Chican@ Latin@ Studies Presents: Idle No More
The Idle No More grassroots revolution catalyzed people across the globe within weeks! This Indigenous lead movement initiated by women, asserts Indigenous sovereignty and calls for the protection of land and water. INM builds more allies daily as people come to consciousness about the impacts of colonialism on sexuality, gender, race, ability, and how these are interconnected to the ongoing exploitation of humans, other species, and our environment. This session will discuss the genesis of the movement and the continuing impacts of colonialism. The time is now for change, hope and love.
Sheelah McLean, PhD candidate in integrated antiracist anticolonial education at the University of Saskatchewan. As one of the four founders of the Idle No More Movement, she recently received the Carole Geller Human Rights Award.
Erica Lee, is a political studies and philosophy undergraduate student at the University of Saskatchewan. She spoke at the first “Idle No More” teach-in, held at Station 20 West in Saskatoon and has been named an Iris Marion Young Diversity Scholar by the American Philosophical Association and the Association for Feminist Ethics and Social Theory.
Alex Wilson, Associate Professor of Education and Director of the Aboriginal Education Research Centre and at the University of Saskatchewan. As an INM organizer, Alex uses education and Cree philosophy to intervene in ongoing practices of colonialism, oppression, and the destruction of land and water.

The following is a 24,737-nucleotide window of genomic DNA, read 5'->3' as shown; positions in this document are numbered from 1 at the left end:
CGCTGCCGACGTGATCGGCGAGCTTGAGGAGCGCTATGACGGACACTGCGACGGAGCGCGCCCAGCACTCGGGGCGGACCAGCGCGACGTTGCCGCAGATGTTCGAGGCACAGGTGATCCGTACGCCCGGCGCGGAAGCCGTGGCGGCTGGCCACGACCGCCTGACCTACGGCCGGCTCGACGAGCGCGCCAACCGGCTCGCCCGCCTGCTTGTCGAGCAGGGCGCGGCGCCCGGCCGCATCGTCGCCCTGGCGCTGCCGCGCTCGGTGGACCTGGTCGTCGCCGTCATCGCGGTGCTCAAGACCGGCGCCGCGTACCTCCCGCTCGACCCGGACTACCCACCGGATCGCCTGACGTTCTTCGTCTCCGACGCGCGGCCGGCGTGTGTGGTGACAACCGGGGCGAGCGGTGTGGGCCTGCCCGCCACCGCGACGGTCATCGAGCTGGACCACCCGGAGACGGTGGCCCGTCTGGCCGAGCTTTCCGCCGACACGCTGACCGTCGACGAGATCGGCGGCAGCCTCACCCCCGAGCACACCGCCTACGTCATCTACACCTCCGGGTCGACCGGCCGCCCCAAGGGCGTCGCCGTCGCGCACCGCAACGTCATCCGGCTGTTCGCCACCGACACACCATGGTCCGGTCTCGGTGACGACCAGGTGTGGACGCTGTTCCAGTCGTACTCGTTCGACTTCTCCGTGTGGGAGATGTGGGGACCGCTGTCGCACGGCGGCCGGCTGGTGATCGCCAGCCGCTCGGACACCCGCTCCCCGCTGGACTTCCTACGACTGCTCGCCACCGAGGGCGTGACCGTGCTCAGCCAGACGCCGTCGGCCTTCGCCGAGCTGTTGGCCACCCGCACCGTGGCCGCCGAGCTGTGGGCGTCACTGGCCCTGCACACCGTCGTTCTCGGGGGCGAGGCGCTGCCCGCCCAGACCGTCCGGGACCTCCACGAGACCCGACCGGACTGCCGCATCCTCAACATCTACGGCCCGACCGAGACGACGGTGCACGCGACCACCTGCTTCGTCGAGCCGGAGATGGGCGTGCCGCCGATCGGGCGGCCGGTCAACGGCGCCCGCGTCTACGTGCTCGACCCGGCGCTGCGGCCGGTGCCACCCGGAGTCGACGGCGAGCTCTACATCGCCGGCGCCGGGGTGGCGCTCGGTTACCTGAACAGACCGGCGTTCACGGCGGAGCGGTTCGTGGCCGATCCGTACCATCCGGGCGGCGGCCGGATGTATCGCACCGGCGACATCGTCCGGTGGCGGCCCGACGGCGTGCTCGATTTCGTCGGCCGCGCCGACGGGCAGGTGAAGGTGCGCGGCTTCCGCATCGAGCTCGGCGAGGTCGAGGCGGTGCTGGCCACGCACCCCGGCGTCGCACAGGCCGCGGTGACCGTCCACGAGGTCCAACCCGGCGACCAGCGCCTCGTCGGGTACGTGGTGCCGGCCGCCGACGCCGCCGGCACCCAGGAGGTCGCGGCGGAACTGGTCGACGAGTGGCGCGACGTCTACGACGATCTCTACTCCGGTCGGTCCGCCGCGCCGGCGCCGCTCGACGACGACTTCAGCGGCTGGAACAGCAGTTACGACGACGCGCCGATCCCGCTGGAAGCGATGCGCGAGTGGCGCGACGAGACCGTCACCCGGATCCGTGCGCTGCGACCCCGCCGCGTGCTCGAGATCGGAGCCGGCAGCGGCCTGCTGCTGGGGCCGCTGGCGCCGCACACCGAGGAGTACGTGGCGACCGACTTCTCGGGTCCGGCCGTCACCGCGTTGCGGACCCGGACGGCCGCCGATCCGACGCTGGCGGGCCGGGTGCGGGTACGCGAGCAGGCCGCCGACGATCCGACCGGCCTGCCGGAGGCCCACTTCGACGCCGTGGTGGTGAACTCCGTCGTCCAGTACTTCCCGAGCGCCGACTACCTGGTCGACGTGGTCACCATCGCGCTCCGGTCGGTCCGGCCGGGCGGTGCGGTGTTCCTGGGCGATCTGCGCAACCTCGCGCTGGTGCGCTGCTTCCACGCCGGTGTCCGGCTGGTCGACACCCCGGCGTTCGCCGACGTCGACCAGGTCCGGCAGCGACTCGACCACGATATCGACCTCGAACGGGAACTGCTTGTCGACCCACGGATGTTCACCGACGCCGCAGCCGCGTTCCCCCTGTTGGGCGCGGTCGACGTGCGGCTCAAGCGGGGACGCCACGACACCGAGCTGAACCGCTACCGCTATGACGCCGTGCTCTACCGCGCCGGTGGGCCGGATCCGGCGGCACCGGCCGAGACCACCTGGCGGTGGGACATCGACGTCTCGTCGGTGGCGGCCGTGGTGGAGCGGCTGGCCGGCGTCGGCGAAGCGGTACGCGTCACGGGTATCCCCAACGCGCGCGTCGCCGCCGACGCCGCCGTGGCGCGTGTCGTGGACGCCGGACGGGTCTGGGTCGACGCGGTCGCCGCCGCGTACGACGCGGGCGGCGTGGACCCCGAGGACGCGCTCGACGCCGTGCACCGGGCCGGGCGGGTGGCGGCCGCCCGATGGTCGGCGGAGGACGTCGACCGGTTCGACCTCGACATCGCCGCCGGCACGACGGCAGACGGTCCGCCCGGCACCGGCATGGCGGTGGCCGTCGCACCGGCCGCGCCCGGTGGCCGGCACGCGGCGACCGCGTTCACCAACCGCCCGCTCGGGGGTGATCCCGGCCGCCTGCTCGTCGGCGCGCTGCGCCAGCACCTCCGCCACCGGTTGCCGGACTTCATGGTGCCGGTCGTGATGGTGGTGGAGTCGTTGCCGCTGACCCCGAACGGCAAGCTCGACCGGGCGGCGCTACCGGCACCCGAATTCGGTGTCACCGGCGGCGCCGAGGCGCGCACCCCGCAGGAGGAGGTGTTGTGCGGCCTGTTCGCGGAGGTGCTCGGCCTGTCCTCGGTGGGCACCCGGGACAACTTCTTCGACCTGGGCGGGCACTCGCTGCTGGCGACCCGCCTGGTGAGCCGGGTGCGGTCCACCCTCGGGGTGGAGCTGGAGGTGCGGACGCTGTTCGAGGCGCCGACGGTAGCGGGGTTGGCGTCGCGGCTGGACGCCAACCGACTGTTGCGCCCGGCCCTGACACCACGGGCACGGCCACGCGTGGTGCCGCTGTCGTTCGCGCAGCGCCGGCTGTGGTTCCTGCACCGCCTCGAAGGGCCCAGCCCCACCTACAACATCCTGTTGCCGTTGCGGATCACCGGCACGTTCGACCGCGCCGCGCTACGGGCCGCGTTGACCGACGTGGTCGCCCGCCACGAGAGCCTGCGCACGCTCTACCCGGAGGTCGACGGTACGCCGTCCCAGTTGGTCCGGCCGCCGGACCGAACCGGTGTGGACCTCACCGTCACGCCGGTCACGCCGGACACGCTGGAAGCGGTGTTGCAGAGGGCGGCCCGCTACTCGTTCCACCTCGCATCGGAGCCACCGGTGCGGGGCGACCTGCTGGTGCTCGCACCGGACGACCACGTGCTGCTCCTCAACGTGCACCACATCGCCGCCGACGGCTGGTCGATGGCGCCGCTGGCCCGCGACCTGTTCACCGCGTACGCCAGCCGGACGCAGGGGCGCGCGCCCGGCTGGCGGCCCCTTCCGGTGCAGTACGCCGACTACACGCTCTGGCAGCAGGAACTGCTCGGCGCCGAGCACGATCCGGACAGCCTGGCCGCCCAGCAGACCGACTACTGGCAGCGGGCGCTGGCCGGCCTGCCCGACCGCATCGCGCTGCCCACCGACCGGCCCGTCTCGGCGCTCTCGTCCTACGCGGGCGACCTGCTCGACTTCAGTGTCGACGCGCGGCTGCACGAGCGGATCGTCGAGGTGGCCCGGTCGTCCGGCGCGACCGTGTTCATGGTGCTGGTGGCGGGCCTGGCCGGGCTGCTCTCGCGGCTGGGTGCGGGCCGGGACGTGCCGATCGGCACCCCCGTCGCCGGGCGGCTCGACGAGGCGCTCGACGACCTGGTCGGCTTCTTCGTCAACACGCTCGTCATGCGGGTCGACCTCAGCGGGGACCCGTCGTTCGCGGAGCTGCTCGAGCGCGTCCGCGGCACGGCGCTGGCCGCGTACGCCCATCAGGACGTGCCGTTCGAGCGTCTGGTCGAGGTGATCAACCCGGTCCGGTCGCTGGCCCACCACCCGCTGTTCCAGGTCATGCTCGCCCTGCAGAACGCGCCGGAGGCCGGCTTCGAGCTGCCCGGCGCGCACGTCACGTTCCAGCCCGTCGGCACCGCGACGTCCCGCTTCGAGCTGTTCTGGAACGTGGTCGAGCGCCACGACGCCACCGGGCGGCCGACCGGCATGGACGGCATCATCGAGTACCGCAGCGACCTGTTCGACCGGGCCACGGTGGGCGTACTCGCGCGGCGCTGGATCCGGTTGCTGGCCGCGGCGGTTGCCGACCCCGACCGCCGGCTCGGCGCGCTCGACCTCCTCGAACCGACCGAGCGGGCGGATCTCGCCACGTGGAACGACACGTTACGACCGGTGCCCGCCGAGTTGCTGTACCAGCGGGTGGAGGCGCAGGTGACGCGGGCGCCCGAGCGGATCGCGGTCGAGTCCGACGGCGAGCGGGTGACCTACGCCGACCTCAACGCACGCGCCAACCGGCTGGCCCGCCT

In Conversation With Community Members:
Susana Cáceres currently works for El/La Para TransLatinas, a nonprofit in the Mission of San Francisco that provides resources and a safe space for transwomen, most of whom are monolingual immigrants.
Susana is a queer embryonic immigrant (made in El Salvador and born in Los Angeles). She speaks her truth trough poetry and recently completed a short documentary honoring her grandparents.
Celia Herrera Rodríguez is a painter and installation and performance artist, originally from Sacramento, California. She teaches Xicana Indígena art theory, history, and practice in Chicano Studies at the University of California, Berkeley, and in the Diversity Studies program at California College for the Arts in Oakland, California. Her work is permanently housed in a number of private and public collections, including the Institute of American Indian Arts in Santa Fe and the Gorman Museum of the University of California, Davis.
Moderator, USF Faculty Sandra Alvarez
Cosponsors:Intercultural Centers, Office of Diversity Engagement and Community Outreach, Philosophy Department, Critical Diversity Studies, A&S Dean's Office, Environmental Studies, Latin American Studies, Center for Latino Studies in the Americas, Bachelor of Arts in International Studies Program, Gender and Sexuality Studies, BAIS, MAIS, Modern and Classical Languages, Center for Latino Studies in the Americas (CELASA), Latin American Studies, Bachelor of Arts in International Studies Program, Peace and Justice Studies, and Master of Arts in International Studies Program.